Remember that we are after three things: melody, bass and accompaniment. Let’s look at the melody line and chords (the chords being what will ultimately make up the bass and accompaniment) of Twinkle, Twinkle. Since the object of our endeavors is to play it as easily as possible, I’ve written this out in the five most friendly guitar keys: C, G, D, A and E major and posted the accompanying chord on top. Shall we examine the melody of each? Remember that the last line of this song is essentially a repeat of the first line, so don’t be confused by my writing out only two lines for each key!
A good question to ask here is “where do we get the melodies?” Well, for most of the simplest songs, you can often figure them out yourselves. But any music book, whether it’s a book of traditional songs, new songs or even a hymnal is a great place to start. Fake books are exceptionally good sources because they always show both the melody and the chord accompaniment, which are the two tools that will give us everything we need. Until you get very good at ear training (or with a combination of theory and guesswork) and can figure out chords on your own, do try to start out with the melody already written out for you.
Now, getting into the melody aspect of things, I want to bring up something else: because I want the melody to ring out as much as possible, I want to try to play it on the first two strings (the high E and B strings) wherever I can. Also, since for the sake of this lesson, I want to stay within the boundaries of the first five frets, this effectively limits my choices to the keys of G (with chords of G, C and D) and A (with chords of A, D and E). Because the melody in the key of A has only the one note on the G string, I opt to go with this choice. I would, though, like to encourage each of you to come up with an arrangement in the key of G when you’re done with this lesson. If for no other reason than to hopefully teach you that you can do this yourselves!
The key of A it is, then! Now that we have the melody, what should we do about the bass and accompaniment? In this lesson, we’ll look at three possible answers. First, let’s play our song with “block chords” as the accompaniment:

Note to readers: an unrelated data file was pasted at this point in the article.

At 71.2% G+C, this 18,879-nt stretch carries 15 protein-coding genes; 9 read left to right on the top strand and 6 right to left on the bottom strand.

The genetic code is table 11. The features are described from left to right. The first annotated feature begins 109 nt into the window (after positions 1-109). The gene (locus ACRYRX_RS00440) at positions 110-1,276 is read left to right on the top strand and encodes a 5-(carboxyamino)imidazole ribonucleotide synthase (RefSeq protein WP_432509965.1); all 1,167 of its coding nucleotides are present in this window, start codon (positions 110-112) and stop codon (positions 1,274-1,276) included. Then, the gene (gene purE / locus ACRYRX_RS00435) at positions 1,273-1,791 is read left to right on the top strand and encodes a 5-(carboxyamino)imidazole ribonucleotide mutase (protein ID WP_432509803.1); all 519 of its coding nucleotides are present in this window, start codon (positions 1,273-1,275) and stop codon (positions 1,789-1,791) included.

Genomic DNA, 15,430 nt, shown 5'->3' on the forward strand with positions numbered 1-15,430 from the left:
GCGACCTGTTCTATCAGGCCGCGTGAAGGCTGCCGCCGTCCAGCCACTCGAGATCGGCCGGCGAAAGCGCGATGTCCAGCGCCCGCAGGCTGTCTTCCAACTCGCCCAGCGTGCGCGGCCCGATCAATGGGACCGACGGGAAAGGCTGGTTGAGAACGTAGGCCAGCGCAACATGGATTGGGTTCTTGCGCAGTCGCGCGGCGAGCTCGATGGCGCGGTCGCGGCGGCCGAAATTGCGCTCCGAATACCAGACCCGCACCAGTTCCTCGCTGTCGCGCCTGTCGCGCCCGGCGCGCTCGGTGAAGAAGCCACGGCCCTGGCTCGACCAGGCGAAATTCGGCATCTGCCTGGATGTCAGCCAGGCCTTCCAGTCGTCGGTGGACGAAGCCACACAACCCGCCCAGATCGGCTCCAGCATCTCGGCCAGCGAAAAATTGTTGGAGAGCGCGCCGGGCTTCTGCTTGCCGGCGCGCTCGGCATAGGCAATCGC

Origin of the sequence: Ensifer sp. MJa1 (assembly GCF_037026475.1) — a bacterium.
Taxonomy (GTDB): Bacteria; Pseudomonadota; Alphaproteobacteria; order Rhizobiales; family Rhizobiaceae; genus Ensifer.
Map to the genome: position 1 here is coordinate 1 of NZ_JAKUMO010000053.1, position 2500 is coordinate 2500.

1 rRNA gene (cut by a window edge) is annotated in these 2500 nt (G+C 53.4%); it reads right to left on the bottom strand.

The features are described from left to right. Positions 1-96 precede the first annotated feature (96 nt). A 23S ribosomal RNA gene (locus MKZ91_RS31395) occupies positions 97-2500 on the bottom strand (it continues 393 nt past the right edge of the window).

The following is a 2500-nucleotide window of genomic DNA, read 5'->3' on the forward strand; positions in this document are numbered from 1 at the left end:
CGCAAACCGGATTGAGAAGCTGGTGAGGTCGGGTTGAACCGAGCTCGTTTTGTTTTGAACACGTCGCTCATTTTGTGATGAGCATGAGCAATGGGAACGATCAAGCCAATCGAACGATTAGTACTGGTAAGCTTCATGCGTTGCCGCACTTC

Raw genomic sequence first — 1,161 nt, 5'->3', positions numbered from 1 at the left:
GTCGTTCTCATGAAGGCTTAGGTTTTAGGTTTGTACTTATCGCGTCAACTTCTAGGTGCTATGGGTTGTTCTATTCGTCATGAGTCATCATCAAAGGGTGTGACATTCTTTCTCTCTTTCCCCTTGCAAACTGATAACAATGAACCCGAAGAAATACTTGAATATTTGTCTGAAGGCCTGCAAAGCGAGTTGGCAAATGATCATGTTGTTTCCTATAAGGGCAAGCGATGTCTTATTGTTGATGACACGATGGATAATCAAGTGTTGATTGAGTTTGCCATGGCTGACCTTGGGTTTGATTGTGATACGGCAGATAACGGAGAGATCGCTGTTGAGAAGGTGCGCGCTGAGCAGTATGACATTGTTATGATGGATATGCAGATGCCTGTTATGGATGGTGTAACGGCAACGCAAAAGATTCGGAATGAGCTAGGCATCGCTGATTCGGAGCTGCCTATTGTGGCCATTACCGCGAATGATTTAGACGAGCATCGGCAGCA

This is about as simple as it gets. In this arrangement, I want to play the bass note with my thumb and use my index and middle fingers (and occasionally the ring as well) to play the other notes of the chord.
Notice two important things: First, the melody note is always the top note of these chords. Consequently, you want to strike that note a little harder than the others. It will, normally, stand out louder than the others (unless you have the thumb of the Incredible Hulk), but it doesn’t hurt to practice giving it a little added oomph.
Secondly, and this is why we started with this song (and in this key!), all of our chord shapes are familiar open position chords. If you can form and play an A, a D and an E major chord, there’s nothing at all difficult about playing this. It’s all a matter of practicing which notes of the chord you want to strike.
Speaking of which (wait for it…), this is one of many ways you can play this. If you can sweep more than one string with your thumb, and if you’d like to give your arrangement more of a drone in the bass (like a bagpipe), then you can play the A note in the bass when you are playing the D chord, for example, on the first two chords in measures two and three. Try to strike the A and D strings with your thumb instead of only just the D string.
Likewise, you can use your thumb to strike both the low E (sixth) string and the B note on the second fret of the A string any time you come across the E chord, as in the first two chords of measure four.
So, congratulations! You can now play a chord melody. How about that?
But, as I mentioned earlier, we still have two more arrangements to cover in this lesson. This next one starts with the melody, but for the accompaniment, we are using only a bass line of single notes. Some people call this a song “in two parts” By the bye, I’m playing the bass notes a little louder than I normally would simply so that you can hear them better in the mix: